160/90 VP, Director of Media Services Chris Ebmeyer, explains the importance of recognizing variations and inaccuracies in our audiences.
It’s about time we had an honest conversation about media reach, and the benefits to adopting a “reach-first” mindset for most of our paid media clients.
But let’s step back for a minute and talk about why we think that we’ve lost sight of the importance of reach, namely precise digital targeting.
With the advent of more and more ways to target digitally, and the more “precise” audiences we could seemingly build within our platforms, many media agencies became blinded by the possibilities of an audience with 100% composition. If we were targeting first-time homebuyers, or high-school students interested in going to college for oceanography, or even 2 cat households, there was a data set for that, and we were thrilled. Load up the data and go.
But this wasn’t the case. What we had were sometimes wildly incomplete views of consumers, culled from, many times, inaccurate cookie data, but we pressed on, because we figured it was better than nothing, right? Well, actually, “nothing” might be more effective based on research done by Dr. Augustine Fou.
This is in no way a piece about how we should throw out targeting, or cookie data, or any of the tools we have at our disposal for targeting, no. We still need to set some guardrails on our activity, especially when it comes to things like age, sex, geo, and to a degree HHI. But what we should think more about is the way that we approach these targets. We cannot look at these groups as one, homogenized target pool, we have to assume there are variations and inaccuracies in our audiences, and in that case, we need to reach everyone, because we don’t really know the truth about the audience pool we’re going after, the purity of it or the true composition.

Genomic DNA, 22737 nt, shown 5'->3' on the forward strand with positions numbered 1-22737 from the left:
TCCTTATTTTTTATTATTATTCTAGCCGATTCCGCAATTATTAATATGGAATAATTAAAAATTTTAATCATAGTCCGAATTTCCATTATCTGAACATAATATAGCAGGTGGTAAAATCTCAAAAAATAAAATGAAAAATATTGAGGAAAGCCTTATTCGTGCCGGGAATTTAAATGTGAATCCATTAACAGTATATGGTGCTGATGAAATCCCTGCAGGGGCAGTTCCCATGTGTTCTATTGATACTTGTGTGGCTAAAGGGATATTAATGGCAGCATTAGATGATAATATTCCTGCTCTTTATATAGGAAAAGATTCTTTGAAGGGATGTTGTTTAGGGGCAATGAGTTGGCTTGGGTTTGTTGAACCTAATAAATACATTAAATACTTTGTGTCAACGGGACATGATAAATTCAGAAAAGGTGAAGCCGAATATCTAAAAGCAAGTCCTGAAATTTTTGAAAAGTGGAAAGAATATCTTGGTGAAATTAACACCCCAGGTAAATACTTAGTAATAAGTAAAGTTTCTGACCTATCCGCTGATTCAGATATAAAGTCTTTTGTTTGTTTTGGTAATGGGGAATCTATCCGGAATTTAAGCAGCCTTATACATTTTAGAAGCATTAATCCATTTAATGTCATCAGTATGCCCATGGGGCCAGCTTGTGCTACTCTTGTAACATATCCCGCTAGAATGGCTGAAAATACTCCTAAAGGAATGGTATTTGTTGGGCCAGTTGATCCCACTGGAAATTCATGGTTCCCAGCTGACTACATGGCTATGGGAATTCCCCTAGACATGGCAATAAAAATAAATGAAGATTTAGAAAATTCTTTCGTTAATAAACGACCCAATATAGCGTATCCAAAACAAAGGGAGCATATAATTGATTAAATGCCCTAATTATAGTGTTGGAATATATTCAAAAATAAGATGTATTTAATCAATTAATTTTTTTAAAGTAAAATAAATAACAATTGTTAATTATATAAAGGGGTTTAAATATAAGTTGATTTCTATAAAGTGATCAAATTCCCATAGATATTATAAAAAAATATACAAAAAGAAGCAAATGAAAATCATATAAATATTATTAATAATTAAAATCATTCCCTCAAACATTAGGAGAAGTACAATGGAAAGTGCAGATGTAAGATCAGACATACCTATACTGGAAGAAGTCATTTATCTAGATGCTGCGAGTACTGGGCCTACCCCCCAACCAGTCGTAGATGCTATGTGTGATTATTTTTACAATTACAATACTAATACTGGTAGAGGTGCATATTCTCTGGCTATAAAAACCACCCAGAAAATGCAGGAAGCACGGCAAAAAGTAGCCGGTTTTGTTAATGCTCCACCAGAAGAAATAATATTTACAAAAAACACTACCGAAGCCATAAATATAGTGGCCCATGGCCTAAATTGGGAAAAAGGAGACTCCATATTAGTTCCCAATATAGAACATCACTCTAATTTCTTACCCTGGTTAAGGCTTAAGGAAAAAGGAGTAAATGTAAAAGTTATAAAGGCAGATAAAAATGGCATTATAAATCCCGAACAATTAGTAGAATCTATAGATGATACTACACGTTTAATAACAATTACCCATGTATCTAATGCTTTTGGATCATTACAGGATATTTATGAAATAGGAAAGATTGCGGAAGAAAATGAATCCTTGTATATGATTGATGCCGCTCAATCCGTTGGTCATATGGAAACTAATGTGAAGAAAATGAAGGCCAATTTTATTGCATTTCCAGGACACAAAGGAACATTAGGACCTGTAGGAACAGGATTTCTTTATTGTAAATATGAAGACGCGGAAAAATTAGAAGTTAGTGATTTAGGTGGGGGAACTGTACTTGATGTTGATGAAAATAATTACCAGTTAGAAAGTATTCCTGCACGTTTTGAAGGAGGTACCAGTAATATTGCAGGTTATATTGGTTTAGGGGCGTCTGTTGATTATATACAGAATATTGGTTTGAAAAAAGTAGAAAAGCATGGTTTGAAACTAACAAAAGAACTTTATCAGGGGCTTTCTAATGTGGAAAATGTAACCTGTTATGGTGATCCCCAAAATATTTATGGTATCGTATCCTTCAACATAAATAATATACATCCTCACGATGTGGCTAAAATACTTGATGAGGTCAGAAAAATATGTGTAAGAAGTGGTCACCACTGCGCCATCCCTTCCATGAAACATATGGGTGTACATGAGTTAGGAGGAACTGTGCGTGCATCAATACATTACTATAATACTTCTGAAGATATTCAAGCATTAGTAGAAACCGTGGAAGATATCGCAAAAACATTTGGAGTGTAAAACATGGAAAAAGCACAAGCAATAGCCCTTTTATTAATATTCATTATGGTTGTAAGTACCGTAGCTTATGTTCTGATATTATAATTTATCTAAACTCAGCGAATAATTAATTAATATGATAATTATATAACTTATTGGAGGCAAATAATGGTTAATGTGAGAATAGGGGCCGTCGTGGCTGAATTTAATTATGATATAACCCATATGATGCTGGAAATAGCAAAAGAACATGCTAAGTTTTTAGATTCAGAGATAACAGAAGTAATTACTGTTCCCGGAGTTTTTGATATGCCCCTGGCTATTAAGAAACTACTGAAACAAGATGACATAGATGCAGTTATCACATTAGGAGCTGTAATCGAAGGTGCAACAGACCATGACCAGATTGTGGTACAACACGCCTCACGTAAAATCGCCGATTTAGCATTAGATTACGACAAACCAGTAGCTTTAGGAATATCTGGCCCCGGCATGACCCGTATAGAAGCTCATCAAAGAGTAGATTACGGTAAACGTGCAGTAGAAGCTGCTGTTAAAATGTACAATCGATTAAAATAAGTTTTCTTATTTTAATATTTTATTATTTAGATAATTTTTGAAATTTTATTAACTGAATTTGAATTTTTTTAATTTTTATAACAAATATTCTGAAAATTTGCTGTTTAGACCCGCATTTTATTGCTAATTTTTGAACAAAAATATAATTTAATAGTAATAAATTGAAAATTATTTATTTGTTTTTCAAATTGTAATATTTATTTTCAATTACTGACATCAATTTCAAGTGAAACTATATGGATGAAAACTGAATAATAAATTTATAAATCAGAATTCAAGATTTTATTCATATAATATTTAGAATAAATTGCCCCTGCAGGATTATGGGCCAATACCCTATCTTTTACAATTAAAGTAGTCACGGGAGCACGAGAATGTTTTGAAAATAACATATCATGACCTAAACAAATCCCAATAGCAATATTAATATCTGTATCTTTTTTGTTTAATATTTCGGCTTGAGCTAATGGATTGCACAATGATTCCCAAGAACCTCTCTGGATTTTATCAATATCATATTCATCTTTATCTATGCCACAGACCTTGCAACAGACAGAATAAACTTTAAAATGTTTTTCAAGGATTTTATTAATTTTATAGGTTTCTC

We know directionally that larger audiences should be the correct approach but hammering away with frequency at a small portion of them is not going to bring the returns that we might see versus if we reached ALL of them. This ensures that we accomplish several things:
- Greater impact from increased exposure
- Growth from light category users
- Brand recency in buying situations
- Greater coverage of future customers
For marketers, there are two key elements into advertising effectiveness. In looking at a study by Nielsen Catalina Solutions from 2017, reach contributed 22% to sales, while the creative itself contributed 47%. Targeting only contributed 9%. So, what does that tell us? First, creative is the key driver in campaign outcomes, but after that, reach is a key factor in determining success. It indicates that brands grow mostly from attracting more light and non-buyers or customers, and many of these need to reach people who might never be a customer as brands seldom differ in their customer bases.
The response to advertising has diminishing returns. It takes as few as one exposure for ads to have an impact, and the value of incremental exposures declines with an increase in frequency. Going from 0 to 1 has the biggest impact.
Access to data and customer targeting advances has created an environment where we’ve been blinded by the prospect of audience composition, and micro-targeting. As technology has progressed, and the tools we now use to find audiences have emerged, we’ve begun to see clearly some of the drawbacks, which has swung the paid media pendulum in the direction of reach-first, again.